Diaper Secrets: Are you comfortable?

In favor over the weekly diaper review I opted to give you something different this week. Back last year a few days before my birthday I got it into my head to start a survey how comfortable people actually think their diapers are. Mostly I wanted a broader understanding of how others see some factors that I’m often referring to in my product tests/ reviews in reference to my own body and use. After it has sat there for slightly over three months we can now have a look at some results. As always with such things it’s necessary to understand a bit of the context, so let me provide some pointers that will put what you will read into perspective.

Let me start by saying that in a scientific sense this survey is far from perfect. I did not put much effort into promoting it on forums or online communities. You always have to be cautious to not be kicked out of them. That’s why this relied mostly on word of mouth and direct followers here on the site. In addition, some users bemoaned the lack of this and that question, not understanding the purpose of the survey, and decided not to fill it out. As a result, we do only have some hundred and change data sets. Therefore there may be a bit of inherent bias and skewed results, though personally I think the general trends are sound and line up with what you can read on forums and what I heard in personal conversations. In any case, I suppose next time I need to find someone who is on Facebook to promote my surveys or offer some prizes, so the masses swarm in by the thousands. ;-)

The other thing to understand is that this is a snapshot of the current state of affairs. A lot of the results are dependent on the availability of specific products and user’s experiences based thereon. Things could change quickly if some company came out with the ultimate diaper tomorrow and the same survey half a year down the line could yield different answers in several areas. This is even more the case when things like your health insurance’s subsidies and cost restrictions (which in turn affect selection of products, quality and quantity) figure in like here in our German public health system. Trust me, if I ever find a well-paid job again, I’ll totally indulge and wear different products than the ones I have to make do with now at times. I’m sure other people feel similarly and would swing their vote…

With that out of the way, let’s get to the good stuff.

The Demographic

As one could expect, people on this survey come from all walks of life all over the planet. Aside from my homebase Germany users from the US, the UK, Australia, Canada, France and a few other places took part and I’m sure if I had an easy way of offering more languages, I might even have reeled in some Chinese users or something like that. In terms of age there are also no surprises – from young people wearing nappies for fun and sex to elders well into their seventies and wearing because of incontinence all are present. Likewise, the users’ physique includes everything from rather thin to the “slight barrel”. Unfortunately, and I feel bad for the ladies, the survey is dominated by the male species with over ninety percent.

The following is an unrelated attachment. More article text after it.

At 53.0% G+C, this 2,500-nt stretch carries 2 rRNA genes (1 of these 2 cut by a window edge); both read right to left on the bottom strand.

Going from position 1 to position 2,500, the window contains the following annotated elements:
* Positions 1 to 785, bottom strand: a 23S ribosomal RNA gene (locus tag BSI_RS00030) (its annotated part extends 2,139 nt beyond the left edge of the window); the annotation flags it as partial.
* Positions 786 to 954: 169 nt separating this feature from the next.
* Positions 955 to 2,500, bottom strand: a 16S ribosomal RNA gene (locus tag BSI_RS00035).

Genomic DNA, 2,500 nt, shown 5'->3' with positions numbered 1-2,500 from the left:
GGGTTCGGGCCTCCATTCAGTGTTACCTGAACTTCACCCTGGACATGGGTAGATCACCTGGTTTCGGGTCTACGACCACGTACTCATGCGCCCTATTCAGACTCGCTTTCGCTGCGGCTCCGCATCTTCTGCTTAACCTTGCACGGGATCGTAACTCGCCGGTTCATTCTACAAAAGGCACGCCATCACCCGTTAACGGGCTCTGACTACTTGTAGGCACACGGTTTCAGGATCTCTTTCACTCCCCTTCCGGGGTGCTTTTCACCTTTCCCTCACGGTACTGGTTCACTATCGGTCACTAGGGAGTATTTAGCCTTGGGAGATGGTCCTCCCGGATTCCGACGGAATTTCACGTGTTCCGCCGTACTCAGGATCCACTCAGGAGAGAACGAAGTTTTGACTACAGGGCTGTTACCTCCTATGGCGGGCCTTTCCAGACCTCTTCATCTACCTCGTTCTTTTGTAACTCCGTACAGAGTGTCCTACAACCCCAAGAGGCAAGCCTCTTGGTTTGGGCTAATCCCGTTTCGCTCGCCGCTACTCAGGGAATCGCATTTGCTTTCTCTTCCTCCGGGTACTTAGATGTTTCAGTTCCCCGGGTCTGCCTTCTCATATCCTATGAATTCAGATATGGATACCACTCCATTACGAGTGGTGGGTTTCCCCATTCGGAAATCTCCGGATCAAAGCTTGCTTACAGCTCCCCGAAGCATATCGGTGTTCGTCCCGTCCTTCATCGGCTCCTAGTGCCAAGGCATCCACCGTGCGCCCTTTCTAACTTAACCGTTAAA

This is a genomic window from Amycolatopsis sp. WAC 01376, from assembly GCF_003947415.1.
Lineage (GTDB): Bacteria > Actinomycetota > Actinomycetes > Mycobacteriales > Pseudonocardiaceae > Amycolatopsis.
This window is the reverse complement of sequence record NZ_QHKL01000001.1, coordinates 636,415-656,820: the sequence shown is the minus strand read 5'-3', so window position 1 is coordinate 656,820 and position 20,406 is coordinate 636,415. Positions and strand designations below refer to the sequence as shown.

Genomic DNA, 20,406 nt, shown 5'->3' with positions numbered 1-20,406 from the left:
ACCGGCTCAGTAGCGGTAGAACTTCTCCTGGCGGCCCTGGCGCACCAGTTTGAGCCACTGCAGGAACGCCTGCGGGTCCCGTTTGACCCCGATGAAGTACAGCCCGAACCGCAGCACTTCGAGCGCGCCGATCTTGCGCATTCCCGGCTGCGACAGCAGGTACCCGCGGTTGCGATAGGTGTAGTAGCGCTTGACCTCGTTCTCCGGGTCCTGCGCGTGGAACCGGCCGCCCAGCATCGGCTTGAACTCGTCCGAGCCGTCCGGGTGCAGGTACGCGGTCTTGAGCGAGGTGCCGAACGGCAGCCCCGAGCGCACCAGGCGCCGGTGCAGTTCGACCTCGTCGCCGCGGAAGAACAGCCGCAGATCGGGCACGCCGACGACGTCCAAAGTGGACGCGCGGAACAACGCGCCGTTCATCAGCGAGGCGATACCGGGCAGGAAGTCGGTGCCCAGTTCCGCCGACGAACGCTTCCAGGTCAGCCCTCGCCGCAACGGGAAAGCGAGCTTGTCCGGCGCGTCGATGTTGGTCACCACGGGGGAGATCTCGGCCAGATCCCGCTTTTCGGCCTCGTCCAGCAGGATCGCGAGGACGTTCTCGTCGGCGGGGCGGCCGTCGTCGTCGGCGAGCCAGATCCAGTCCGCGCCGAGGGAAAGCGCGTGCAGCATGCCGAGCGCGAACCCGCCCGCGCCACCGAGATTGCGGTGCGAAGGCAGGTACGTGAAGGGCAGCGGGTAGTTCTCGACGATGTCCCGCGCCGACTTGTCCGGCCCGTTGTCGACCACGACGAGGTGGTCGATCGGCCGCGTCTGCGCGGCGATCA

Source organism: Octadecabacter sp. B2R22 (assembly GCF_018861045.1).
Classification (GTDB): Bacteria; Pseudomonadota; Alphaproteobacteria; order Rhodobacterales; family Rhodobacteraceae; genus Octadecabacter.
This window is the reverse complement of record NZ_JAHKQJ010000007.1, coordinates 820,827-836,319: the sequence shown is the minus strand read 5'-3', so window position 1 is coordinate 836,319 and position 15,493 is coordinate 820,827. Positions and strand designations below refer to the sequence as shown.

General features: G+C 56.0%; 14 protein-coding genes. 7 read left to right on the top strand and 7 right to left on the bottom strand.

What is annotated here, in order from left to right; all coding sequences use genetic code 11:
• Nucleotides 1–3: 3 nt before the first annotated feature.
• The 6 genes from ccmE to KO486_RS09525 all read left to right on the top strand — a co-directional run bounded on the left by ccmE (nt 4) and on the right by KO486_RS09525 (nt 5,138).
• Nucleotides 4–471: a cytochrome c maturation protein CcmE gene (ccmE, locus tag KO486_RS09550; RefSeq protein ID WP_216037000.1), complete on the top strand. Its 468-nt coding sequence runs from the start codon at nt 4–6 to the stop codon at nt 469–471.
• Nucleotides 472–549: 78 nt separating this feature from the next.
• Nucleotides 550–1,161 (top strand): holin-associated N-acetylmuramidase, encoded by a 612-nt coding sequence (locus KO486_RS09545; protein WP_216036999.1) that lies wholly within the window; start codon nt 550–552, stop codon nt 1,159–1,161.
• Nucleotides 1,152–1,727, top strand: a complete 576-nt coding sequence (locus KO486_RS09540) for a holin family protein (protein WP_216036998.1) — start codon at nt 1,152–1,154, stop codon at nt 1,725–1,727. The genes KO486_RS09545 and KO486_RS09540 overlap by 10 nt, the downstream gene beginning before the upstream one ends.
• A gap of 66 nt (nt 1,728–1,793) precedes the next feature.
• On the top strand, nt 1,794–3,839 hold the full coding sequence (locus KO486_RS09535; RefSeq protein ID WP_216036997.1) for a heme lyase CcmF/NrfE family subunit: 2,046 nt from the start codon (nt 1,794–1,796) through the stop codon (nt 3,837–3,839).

I am wearing diapers because…

This question warrants a bit of an explanation. While the  individual use cases naturally overlap and it’s natural that people using diapers due to incontinence issues might also enjoy them for other reasons, I made a conscious decision to not make this a multiple choice question. Getting aroused on the thickness of your absorbent pad or other aspects of wearing diapers puts you in a different mindset and changes your perception of some things and you may choose different answers. Of course I can admit that this is also a methodical weakness, so I guess if I’m going to re-run the survey at some point in the future I will have to refine it and offer multiple options and branching on that.

In any case, despite this limitation, and that’s probably what you are wondering about, there is no clear winner scenario. From the data it seems that everything is pretty much on par and I dare say that wearing diapers “to feel safe” implies regular use for a reason like bedwetting or certain incontinence issues as well just like “for fun” could include sexually toned uses. When all is said and done, you literally have a fifty-fifty relation between both fractions, serious and not-so-serious.

My current go-to diaper is…

The reason why we all do surveys are some nice diagrams to look at, are they not? So here’s the first one illustrating the most used brands.

Most used Brands

Brands used most by survey participants

Quite unsurprisingly, to me at least, many of the most popular products are foil based and in the heavy-duty department plus they are more on the premium end in terms of price and quality. Now one could argue that this survey was overrun by diaper fetishists, but this isn’t exactly the case. Even a lot of genuinely incontinent people prefer it that way and I count myself among them, even if I can admit that on some days I enjoy being padded way too much to count as neutral. ;-) I have tried to explain many of the reasons in this article a while ago and it would seem despite “the industry” trying to push people toward textile surfaces, foil diapers are here to stay. In fact I think that the company that cracks this nut and makes the perfect foil diaper will make a lot of money when others only sell – sometimes rather mediocre – breathable products. Some other reasons why the chart looks the way it looks should become clear further down.

My diaper size is…

With the survey having been mostly taken by Europeans and their descendants in those countries far away, it’s of course not much of a surprise that most people use size M and L diapers. I’m sure if we’d do it in Asia, we’d see a lot size S instead. While it’s a fun fact, it can serve to explain why sometimes good diapers are hard to come by if you don’t fit the pattern.